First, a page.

Yes, it can be true. Sometimes it is difficult to get a loan in a Trust or in a limited liability company (LLC). Often, investment buyers are advised to purchase the property individually and then transfer the property to an LLC by using a quit claim deed. There are several reasons why this may not be a good idea, including the fact that you may lose your title insurance coverage.
This can cause significant problems for individuals who transfer their ownership interest into a trust or business entity, even when they do it simply for estate planning purposes. Oftentimes, the owner of the property is not actually selling or transferring the property to a different person, but rather to an entity that is controlled by them.
Under the 1992 ALTA Owner’s Policy, an insurer will likely deny coverage for a claim made after a voluntary conveyance via a quitclaim deed by the insured to an LLC or Trust. The rationale behind this is the insured did not retain an interest in the property. To address this problem, the 2006 ALTA Owner’s Policy expanded the definition of an “Insured” to provide coverage under the Policy to an insured that transfers title in the following instances: (1) to a trust in which the owner is a trustee; (2) to a LLC where the grantee is the sole member of the LLC; or (3) or to a Partnership, where the insured is a partner. This language provides superior coverage over the 1992 ALTA Owner’s Policy; however there are still common transfers that will be denied coverage.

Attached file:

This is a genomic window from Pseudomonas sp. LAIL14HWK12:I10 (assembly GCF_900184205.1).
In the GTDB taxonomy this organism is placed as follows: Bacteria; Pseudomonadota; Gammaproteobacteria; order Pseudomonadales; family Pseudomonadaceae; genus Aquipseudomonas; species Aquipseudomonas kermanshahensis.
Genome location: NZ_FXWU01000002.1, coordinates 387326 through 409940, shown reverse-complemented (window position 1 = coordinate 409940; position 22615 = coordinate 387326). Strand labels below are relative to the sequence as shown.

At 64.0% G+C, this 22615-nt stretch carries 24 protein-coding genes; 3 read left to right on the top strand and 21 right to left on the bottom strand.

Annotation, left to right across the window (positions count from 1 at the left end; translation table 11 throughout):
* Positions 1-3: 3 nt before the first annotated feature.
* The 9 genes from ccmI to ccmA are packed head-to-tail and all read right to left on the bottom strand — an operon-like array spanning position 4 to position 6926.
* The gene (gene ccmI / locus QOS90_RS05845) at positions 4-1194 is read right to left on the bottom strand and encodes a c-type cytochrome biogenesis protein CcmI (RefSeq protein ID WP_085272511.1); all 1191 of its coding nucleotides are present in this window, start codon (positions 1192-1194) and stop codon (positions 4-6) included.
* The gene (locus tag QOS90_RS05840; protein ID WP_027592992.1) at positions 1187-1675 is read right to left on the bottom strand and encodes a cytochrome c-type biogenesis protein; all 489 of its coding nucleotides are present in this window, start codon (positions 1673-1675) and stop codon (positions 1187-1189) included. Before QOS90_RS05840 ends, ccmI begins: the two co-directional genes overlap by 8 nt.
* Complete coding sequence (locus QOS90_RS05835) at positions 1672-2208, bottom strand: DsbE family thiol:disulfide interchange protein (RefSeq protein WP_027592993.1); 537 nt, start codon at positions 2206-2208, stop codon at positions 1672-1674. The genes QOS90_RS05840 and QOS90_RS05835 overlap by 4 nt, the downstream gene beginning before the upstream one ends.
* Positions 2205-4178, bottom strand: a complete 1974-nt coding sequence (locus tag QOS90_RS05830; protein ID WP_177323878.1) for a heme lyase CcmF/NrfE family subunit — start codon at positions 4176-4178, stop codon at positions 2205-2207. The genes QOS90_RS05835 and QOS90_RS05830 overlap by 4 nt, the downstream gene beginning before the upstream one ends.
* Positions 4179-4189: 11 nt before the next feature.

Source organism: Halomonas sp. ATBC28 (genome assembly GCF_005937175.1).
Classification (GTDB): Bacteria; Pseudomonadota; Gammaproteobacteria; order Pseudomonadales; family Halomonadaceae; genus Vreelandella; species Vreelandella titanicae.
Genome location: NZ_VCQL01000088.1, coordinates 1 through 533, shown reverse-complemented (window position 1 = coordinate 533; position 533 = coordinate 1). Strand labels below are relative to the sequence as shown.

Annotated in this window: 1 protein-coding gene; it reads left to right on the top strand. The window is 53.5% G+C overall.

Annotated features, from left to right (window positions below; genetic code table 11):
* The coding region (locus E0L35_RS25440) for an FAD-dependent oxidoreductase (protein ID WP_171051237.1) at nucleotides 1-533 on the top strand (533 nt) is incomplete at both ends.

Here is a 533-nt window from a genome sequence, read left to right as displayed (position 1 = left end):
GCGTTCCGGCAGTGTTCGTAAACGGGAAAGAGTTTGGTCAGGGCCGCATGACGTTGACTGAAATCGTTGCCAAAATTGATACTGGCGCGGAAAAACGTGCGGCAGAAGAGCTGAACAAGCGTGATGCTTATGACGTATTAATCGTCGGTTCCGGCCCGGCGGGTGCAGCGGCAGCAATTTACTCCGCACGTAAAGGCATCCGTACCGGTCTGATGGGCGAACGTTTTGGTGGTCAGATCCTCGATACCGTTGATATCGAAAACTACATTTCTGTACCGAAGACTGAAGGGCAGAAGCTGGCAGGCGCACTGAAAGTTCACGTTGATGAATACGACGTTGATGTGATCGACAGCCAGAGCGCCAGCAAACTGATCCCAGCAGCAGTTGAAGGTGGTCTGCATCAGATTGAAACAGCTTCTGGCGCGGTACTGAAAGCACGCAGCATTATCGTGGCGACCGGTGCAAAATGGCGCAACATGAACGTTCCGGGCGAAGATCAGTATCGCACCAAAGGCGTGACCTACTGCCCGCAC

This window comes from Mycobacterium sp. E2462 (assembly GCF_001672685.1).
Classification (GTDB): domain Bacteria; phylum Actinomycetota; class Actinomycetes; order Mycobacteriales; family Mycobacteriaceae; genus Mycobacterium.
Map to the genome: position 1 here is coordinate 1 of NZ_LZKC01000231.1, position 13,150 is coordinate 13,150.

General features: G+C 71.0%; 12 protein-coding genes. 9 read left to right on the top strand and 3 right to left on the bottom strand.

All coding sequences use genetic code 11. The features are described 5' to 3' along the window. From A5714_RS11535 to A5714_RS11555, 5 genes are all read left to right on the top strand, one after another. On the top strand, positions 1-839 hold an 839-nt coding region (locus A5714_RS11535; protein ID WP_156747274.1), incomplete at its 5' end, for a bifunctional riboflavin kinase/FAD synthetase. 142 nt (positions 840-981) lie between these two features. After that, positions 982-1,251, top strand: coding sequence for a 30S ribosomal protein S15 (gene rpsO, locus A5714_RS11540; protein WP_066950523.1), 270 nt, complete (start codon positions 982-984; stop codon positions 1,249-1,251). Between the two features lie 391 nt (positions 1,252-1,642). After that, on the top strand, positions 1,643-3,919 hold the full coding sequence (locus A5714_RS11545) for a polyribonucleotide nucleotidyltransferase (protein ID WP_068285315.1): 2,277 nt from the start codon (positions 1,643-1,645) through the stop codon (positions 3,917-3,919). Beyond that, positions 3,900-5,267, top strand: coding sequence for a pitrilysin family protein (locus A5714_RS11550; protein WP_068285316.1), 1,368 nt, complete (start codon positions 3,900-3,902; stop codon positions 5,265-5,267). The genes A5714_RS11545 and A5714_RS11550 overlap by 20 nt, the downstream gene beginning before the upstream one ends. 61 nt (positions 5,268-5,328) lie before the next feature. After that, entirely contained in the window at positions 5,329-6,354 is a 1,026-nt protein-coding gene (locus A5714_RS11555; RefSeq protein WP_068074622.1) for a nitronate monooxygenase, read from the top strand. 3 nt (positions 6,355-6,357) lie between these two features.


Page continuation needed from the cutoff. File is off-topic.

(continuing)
Before transferring your property, for any reason, consult a real estate attorney. In this situation, a real estate attorney may recommend obtaining an “additional insured endorsement” prior to a transfer to avoid losing coverage. Only a real estate attorney can properly advise you on any pitfalls that may arise by virtue of a transfer of your real property.